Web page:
Many seniors are taking advantage of the equity in their home by taking out a reverse mortgage. A reverse mortgage is a loan that allows homeowners 62 and older access to part of the equity in their home and convert it to cash.
Most reverse mortgages are Home Equity Conversion Mortgages (HECM) loans; HECMs are insured by the Federal Housing Administration (FHA)1 who tightly control HECM loan requirements to protect borrowers and lenders. Therefore, it is important for borrowers to understand how reverse mortgages work.
The answer is yes, you can lose your home with a reverse mortgage. However, there are only specific situations where this may occur:
Failure to meet these requirements can trigger a loan default that may result in foreclosure.
Once you obtain a HECM loan, you must continue to meet the following conditions to keep your loan in good standing.
Over the years, the media has highlighted unfortunate instances of seniors losing their home with a reverse mortgage. Reverse mortgage lenders and the FHA do not want seniors to lose their homes.
To help you make an informed decision, HUD requires mandatory reverse mortgage counseling by an independent HECM counselor as part of the reverse mortgage application process.2 The counselor discusses program eligibility requirements, financial implications and alternatives to obtaining a HECM loan, and provisions for the mortgage becoming due and payable.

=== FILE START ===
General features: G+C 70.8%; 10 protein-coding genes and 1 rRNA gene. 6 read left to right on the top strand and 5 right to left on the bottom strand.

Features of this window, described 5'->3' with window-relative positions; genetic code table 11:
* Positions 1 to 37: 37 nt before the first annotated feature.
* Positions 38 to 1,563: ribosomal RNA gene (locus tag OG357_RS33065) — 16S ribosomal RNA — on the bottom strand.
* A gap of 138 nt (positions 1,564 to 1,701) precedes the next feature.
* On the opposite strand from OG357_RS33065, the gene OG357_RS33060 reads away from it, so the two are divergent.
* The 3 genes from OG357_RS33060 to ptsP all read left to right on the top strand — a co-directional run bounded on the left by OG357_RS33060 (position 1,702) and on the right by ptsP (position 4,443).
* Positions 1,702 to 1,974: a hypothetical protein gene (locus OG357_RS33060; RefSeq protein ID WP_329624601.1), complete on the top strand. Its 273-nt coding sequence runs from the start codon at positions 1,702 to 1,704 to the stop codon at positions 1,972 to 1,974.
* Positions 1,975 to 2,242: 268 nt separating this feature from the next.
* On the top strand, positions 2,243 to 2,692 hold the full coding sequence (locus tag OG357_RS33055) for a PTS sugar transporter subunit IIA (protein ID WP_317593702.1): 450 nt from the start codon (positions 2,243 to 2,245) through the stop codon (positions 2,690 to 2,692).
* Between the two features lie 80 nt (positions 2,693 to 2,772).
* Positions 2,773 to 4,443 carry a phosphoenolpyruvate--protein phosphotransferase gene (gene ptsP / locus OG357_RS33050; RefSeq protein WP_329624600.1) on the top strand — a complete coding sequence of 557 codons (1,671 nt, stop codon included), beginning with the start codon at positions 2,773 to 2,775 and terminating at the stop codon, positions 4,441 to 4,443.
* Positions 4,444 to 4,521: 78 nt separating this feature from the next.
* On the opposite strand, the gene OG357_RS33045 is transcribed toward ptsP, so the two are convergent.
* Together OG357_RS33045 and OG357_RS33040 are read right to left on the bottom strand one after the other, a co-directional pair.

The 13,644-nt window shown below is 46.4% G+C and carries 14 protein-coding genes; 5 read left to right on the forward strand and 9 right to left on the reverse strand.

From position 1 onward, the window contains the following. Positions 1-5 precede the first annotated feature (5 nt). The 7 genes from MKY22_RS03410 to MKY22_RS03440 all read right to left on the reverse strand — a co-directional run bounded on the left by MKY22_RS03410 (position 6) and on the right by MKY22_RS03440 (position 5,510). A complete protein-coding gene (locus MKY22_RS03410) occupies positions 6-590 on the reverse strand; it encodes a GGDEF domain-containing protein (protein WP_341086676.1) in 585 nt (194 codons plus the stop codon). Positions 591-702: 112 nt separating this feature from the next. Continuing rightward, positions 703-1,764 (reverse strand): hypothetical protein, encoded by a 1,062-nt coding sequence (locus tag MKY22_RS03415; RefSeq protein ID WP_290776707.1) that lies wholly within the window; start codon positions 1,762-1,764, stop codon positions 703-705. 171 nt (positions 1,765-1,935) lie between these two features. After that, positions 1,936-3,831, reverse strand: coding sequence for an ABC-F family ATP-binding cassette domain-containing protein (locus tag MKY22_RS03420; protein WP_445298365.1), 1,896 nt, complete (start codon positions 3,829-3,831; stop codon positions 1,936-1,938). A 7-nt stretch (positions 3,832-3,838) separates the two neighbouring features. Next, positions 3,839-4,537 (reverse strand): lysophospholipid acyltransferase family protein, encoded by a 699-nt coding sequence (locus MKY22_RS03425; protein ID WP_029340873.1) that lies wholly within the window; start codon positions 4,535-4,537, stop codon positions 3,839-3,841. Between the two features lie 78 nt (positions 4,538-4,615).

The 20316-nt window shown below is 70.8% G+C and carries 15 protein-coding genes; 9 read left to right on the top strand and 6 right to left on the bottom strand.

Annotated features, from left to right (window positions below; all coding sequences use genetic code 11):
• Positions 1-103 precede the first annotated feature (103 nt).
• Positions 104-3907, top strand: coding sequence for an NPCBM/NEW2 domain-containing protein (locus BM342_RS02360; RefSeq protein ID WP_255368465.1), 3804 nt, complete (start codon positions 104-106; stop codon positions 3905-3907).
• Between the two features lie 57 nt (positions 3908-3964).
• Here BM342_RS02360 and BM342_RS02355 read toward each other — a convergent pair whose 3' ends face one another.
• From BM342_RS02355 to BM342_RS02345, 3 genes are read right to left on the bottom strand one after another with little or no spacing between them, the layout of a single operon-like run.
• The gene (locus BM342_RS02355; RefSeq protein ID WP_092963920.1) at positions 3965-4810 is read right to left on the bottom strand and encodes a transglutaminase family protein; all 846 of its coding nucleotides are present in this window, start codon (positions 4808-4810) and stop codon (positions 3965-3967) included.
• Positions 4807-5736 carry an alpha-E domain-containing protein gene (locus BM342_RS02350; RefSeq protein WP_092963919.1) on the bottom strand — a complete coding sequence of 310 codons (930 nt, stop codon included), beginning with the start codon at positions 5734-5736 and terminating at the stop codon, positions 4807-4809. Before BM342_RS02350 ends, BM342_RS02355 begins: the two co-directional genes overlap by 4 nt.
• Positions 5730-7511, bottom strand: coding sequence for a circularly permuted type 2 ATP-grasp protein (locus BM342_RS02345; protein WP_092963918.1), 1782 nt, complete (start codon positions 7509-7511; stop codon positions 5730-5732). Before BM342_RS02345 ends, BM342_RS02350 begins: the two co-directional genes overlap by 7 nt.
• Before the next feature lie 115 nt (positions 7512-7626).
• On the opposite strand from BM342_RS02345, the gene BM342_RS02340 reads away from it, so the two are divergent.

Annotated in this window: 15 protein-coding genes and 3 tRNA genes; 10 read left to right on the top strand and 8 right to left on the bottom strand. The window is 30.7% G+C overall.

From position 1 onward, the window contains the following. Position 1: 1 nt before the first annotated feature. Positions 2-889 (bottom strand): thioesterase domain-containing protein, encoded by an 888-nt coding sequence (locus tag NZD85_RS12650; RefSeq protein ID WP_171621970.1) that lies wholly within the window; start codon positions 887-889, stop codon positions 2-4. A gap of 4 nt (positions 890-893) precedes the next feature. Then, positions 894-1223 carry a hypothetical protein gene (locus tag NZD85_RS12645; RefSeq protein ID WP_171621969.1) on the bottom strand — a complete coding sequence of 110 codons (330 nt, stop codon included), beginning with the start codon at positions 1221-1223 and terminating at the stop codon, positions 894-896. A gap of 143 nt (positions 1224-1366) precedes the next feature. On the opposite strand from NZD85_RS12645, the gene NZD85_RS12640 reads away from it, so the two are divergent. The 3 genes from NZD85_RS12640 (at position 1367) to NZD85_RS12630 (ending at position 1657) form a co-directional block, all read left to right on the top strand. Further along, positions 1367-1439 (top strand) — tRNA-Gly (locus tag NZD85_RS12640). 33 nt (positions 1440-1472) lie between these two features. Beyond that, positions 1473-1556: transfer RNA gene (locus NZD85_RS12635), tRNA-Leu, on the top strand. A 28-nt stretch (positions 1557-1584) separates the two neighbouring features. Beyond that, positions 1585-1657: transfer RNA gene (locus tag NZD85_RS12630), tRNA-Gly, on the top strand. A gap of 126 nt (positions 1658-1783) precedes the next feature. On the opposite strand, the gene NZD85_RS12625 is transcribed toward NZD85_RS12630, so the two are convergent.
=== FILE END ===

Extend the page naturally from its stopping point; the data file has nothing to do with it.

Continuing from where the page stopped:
Additionally, in 2015 the Financial Assessment regulation was introduced to the reverse mortgage program to decrease the potential of seniors defaulting on a reverse mortgage.3 Lenders must determine your ability to meet ongoing tax and insurance obligations by reviewing your credit and housing history in order to detect any potential financial issues.
Financial circumstances vary among individuals. If you are considering a reverse mortgage, call 1 (800) 976-6211 to speak with a licensed loan advisor for a free, personalized loan assessment to discover your options.
1As required by the Federal Housing Administration (FHA), you will be charged an initial mortgage insurance premium (MIP) at closing and, over the life of the loan, you will be charged an annual MIP based on the loan balance.
2The U.S. Department of Housing and Urban Development (HUD) provides a list of approved reverse mortgage counseling agencies for you to choose from. The purpose of this requirement is so you are aware of all of your options, and can evenly weigh the pros and cons of each.
3Reverse Mortgage Daily. Financial Assessment Continues to Reduce Reverse Mortgage Defaults. https://reversemortgagedaily.com/2017/08/17/financial-assessment-continues-to-reduce-reverse-mortgage-defaults/